<p n="53">Wilt thou lay hands on me villaine?</p>
   </sp>
   <sp who="#F-ayl-orl">
      <speaker rend="italic">Orl.</speaker>
      <p n="54">I am no villaine: I am the yongest sonne of Sir
      <lb n="55"/>
         <hi rend="italic">Rowland de Boys</hi>, he was my father, and he is thrice a vil­
      <lb n="56"/>laine that saies such a father begot villaines: wert thou
      <lb n="57"/>not my brother, I would not take this hand from thy
      <lb n="58"/>throat, till this other had puld out thy tongue for saying
      <lb n="59"/>so, thou hast raild on thy selfe.</p>
   </sp>
   <sp who="#F-ayl-ada">
      <speaker rend="italic">Adam.</speaker>
      <p n="60">Sweet Masters bee patient, for your Fathers
      <lb n="61"/>remembrance, be at accord.</p>
   </sp>
   <sp who="#F-ayl-oli">
      <speaker rend="italic">Oli.</speaker>
      <p n="62">Let me goe I say.</p>
   </sp>
   <sp who="#F-ayl-orl">
      <speaker rend="italic">Orl.</speaker>
      <p n="63">I will not till I please: you shall heare mee: my
      <lb n="64"/>father charg'd you in his will to giue me good educati­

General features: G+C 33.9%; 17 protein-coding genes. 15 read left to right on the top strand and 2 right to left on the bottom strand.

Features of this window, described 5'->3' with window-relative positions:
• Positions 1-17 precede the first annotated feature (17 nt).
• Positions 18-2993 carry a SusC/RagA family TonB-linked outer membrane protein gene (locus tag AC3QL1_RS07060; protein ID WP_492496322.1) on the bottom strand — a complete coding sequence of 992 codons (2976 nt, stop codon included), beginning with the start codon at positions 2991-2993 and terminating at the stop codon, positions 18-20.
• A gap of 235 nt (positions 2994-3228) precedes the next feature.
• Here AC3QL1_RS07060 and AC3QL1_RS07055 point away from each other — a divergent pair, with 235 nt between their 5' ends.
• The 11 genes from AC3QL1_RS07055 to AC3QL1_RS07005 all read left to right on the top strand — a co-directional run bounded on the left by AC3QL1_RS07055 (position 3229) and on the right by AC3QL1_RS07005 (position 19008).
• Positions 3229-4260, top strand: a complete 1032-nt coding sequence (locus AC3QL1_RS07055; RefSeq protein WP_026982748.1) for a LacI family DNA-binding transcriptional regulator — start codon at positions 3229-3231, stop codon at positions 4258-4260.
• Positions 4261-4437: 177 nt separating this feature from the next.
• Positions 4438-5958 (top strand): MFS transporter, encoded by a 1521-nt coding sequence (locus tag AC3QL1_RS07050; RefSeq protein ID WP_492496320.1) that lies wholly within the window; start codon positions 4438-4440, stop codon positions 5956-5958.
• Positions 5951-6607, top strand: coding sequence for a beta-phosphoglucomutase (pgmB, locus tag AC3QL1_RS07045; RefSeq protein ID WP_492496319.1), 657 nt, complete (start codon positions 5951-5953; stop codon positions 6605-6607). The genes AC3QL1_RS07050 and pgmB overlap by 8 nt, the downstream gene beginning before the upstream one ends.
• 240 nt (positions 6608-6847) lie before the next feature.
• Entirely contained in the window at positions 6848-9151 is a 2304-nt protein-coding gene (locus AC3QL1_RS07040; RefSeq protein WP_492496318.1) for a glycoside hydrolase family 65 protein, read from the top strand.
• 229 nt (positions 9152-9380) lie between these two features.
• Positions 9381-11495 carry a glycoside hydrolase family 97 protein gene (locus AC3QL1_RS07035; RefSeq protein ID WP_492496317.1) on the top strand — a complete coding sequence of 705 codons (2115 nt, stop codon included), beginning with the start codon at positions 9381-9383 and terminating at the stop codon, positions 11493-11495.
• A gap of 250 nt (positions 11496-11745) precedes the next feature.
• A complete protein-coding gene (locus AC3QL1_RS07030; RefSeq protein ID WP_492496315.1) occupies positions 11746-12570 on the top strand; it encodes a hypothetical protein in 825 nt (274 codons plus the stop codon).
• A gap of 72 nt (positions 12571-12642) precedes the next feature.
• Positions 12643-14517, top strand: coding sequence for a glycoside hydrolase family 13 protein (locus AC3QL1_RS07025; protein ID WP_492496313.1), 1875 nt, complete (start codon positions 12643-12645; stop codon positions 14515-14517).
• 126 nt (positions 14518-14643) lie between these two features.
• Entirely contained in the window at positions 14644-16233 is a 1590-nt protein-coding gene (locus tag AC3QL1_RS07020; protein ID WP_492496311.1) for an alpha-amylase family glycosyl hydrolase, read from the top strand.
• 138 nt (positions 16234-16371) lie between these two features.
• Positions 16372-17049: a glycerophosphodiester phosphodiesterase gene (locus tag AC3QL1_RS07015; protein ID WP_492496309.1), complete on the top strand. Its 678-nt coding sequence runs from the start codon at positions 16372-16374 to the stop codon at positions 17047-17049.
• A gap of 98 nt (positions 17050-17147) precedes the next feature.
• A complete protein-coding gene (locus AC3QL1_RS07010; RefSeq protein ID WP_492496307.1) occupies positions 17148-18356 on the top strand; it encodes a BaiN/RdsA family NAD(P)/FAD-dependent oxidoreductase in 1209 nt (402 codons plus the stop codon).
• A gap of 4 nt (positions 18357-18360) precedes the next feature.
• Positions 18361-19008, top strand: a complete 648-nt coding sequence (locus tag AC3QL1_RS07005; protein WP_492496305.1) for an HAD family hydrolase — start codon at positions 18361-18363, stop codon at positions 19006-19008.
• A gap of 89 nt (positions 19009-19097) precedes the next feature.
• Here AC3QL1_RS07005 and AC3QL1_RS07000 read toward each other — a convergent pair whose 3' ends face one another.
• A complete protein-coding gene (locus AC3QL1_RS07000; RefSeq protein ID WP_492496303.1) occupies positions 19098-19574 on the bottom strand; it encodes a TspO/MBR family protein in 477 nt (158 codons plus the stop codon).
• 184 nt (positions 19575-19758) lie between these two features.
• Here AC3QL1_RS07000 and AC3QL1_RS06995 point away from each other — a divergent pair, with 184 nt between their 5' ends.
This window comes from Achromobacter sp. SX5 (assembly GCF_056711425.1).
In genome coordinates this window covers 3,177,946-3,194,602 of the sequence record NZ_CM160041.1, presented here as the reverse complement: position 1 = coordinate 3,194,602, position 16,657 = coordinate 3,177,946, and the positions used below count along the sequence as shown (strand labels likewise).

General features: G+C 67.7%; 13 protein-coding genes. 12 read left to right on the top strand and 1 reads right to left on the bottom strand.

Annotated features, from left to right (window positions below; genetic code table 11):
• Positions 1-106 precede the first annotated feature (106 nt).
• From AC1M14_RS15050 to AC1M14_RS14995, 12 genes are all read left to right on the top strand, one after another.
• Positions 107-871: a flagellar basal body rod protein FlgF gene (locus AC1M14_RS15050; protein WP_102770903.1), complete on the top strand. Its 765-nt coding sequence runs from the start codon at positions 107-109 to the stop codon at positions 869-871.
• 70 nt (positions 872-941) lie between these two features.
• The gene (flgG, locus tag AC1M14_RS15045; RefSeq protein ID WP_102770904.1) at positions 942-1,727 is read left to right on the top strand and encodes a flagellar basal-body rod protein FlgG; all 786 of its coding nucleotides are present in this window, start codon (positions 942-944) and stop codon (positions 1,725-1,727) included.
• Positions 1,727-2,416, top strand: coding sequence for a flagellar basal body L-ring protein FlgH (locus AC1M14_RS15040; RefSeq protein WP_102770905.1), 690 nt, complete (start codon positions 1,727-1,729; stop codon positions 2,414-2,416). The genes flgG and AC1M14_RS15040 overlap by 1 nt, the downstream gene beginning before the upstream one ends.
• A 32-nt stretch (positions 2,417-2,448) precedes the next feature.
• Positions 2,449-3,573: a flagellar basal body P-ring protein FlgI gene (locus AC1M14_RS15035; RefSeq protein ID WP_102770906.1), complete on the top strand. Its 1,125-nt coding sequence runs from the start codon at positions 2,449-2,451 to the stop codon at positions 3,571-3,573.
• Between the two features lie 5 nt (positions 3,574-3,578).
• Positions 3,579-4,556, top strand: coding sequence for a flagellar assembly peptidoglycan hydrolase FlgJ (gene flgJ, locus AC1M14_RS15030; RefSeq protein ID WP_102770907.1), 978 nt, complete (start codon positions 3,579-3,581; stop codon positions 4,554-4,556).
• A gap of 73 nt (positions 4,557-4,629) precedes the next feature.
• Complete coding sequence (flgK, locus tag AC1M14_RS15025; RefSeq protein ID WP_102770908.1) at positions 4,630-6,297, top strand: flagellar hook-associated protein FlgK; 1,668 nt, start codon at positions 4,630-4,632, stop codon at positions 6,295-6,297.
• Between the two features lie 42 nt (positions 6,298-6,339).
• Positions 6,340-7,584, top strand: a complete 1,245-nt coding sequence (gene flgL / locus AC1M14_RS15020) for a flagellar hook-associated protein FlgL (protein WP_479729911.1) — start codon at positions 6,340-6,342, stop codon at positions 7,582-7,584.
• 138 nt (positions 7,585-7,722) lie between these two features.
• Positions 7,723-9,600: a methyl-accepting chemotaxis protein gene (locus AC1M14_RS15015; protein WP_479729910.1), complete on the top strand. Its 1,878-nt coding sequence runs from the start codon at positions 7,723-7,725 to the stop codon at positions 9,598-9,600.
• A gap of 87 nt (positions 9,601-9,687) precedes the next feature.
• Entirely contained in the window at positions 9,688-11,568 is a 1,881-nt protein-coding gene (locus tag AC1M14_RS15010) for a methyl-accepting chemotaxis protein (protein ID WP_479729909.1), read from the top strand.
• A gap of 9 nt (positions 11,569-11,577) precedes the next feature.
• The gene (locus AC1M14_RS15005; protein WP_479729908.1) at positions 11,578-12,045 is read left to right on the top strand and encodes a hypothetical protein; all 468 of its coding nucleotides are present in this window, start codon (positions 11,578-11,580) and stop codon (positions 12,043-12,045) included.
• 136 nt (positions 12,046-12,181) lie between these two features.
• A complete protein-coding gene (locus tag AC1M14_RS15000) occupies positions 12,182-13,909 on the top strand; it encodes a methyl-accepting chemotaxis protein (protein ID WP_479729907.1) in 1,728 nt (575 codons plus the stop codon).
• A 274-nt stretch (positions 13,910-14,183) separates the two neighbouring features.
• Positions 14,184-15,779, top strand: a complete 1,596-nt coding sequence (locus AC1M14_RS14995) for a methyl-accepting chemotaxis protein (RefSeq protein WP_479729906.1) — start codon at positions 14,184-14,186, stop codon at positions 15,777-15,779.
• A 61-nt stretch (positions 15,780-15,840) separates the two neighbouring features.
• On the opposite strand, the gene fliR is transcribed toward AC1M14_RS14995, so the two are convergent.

<lb n="65"/>on: you haue train'd me like a pezant, obscuring and
      <lb n="66"/>hiding from me all gentleman‑like qualities: the spirit
      <lb n="67"/>of my father growes strong in mee, and I will no longer
      <lb n="68"/>endure it: therefore allow me such exercises as may be­
      <lb n="69"/>come a gentleman, or giue mee the poore allottery my
      <lb n="70"/>father left me by testament, with that I will goe buy my
      <lb n="71"/>fortunes.</p>
   </sp>
   <sp who="#F-ayl-oli">
      <speaker rend="italic">Oli.</speaker>
      <p n="72">And what wilt thou do? beg when that is spent?
      <lb n="73"/>Well sir, get you in. I will not long be troubled with
      <lb n="74"/>you: you shall haue some part of your will, I pray you
      <lb n="75"/>leaue me.</p>
   </sp>
   <sp who="#F-ayl-orl">
      <speaker rend="italic">Orl.</speaker>
      <p n="76">I will no further offend you, then becomes mee
      <lb n="77"/>for my good.</p>